Press Releases

Institute begins work on supporting long-term sustainability of the capital area’s groundwater resources

May 30, 2019

BATON ROUGE, La. (May 30, 2019) – The Water Institute of the Gulf has launched the first phase of a project to support long-term planning for Capital Area Ground Water Conservation Commission.

“Although a significant amount of science has been done in addressing the saltwater intrusion into the Southern Hills Aquifer under Baton Rouge, there are multiple factors that go into making decisions on how the challenge could be addressed,” said Alyssa Dausman, Ph.D., the Institute’s vice president for science. “Facilitating a structured decision-making process to support long-term water resource planning brings together not only the science that’s been done, but also incorporates the values and needs of the community and industrial users of this resource.”

The work getting underway now is the first step in a three-phase process that includes an evaluation of the state of the science, identifying data and science gaps, and facilitating and structuring the decision-making process for the commission members. This process will be used to aid the commission members in developing a suite of possible alternatives the commission could employ over the long-term resulting in a sustainable aquifer and water resources. Work in the next two phases depends on the completion and results of phase one, which should be completed by the end of the year.

The Capital Area Ground Water Conservation District was created by the Louisiana Legislature in 1974 due to concerns in the region including water level declines, saltwater encroachment and possible land subsidence caused by over pumping groundwater of the Southern Hills Aquifer. The district’s governing commission began work in January 1975 with the tasks to develop, promote and implement management strategies to provide for the conservation and protection of local groundwater resources in the district. Late last year, the district engaged The Water Institute of the Gulf to begin the process of developing a long-term sustainability plan for the aquifer.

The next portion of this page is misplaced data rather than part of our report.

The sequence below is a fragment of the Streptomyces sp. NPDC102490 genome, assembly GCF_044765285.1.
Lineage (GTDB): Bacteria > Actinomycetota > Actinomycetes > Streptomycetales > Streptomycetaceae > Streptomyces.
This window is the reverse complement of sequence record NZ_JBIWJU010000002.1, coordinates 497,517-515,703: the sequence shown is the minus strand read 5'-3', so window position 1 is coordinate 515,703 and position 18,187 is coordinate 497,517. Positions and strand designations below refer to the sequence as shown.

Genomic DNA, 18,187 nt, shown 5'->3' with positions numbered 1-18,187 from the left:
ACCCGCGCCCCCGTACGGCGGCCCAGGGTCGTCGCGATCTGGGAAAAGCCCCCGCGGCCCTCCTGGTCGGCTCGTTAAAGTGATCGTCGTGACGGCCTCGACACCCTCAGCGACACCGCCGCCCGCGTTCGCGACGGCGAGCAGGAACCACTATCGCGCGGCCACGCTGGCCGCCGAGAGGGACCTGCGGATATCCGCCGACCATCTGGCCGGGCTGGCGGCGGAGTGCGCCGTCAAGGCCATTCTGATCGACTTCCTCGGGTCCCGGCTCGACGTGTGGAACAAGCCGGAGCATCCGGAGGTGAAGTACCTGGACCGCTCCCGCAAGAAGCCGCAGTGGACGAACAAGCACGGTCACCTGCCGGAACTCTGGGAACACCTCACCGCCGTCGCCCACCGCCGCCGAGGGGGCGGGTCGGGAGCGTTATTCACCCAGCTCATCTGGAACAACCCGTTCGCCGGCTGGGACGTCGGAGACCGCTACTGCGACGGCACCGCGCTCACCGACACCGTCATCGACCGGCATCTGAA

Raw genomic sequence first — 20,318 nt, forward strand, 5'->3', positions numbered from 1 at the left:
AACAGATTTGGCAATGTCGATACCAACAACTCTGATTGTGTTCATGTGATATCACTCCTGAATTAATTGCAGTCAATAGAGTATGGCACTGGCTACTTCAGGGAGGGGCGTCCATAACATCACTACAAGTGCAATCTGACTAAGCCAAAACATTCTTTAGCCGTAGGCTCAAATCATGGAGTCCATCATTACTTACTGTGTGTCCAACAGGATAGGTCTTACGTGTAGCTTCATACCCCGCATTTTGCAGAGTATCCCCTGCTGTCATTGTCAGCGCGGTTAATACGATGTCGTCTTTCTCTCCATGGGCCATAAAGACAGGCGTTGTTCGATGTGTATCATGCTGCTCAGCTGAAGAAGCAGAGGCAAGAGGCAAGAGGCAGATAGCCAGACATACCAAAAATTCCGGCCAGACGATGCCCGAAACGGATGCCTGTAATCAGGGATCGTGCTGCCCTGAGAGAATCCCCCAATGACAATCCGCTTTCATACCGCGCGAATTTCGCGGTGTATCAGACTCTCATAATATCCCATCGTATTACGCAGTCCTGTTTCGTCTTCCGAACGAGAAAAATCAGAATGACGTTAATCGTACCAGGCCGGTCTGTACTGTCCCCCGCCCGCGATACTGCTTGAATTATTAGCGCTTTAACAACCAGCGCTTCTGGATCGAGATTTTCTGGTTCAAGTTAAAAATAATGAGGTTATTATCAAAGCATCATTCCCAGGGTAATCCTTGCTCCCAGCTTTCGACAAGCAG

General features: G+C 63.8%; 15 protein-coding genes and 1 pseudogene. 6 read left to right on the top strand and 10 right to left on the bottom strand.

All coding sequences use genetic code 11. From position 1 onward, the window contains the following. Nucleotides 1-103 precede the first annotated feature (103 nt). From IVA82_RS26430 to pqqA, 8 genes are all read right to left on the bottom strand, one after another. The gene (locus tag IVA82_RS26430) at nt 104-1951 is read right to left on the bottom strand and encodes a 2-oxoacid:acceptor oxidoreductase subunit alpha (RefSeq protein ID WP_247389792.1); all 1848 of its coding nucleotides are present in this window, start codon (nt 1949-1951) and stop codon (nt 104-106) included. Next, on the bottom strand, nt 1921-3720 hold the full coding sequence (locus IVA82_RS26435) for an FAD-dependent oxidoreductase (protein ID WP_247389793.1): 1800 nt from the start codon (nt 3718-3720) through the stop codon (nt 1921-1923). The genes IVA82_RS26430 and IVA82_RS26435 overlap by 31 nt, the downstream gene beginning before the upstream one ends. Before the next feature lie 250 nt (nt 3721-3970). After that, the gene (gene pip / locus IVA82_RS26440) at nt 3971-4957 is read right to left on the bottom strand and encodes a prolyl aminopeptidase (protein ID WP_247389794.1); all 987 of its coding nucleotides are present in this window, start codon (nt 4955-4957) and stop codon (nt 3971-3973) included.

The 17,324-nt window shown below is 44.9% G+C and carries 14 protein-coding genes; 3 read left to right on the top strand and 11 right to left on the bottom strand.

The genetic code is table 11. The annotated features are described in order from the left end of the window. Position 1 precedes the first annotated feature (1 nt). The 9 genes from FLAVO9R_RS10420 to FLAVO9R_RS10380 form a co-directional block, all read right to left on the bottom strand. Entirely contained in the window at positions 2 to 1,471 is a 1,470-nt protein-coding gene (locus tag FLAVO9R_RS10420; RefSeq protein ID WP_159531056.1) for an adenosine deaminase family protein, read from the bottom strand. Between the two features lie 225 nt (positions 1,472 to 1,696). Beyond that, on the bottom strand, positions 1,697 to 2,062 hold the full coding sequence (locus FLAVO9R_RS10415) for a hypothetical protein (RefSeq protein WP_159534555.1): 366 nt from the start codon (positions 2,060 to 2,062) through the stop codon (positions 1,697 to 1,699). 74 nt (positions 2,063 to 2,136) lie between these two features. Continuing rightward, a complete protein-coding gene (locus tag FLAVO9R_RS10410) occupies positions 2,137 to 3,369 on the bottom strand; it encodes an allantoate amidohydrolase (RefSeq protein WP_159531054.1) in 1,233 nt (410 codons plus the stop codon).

“We’re currently working to pull together the science that’s already been done and working with partners as we start developing a way for the commission to evaluate multiple factors to produce the best path forward,” Dausman said.

The Institute’s work will build upon the Louisiana Water Resources Assessment for Sustainability and Energy Management, previously conducted by the Institute for the Louisiana Department of Natural Resources-Office of Conservation and the Louisiana Coastal Protection and Restoration Authority.

About The Water Institute of the Gulf

The Water Institute is a not-for-profit, independent applied research and technical services institution with a mission to help coastal and deltaic communities thoughtfully prepare for an uncertain future. Through an integrated and interdisciplinary approach, our work helps create more resilient communities, thriving economies, and healthy environment. For more information, visit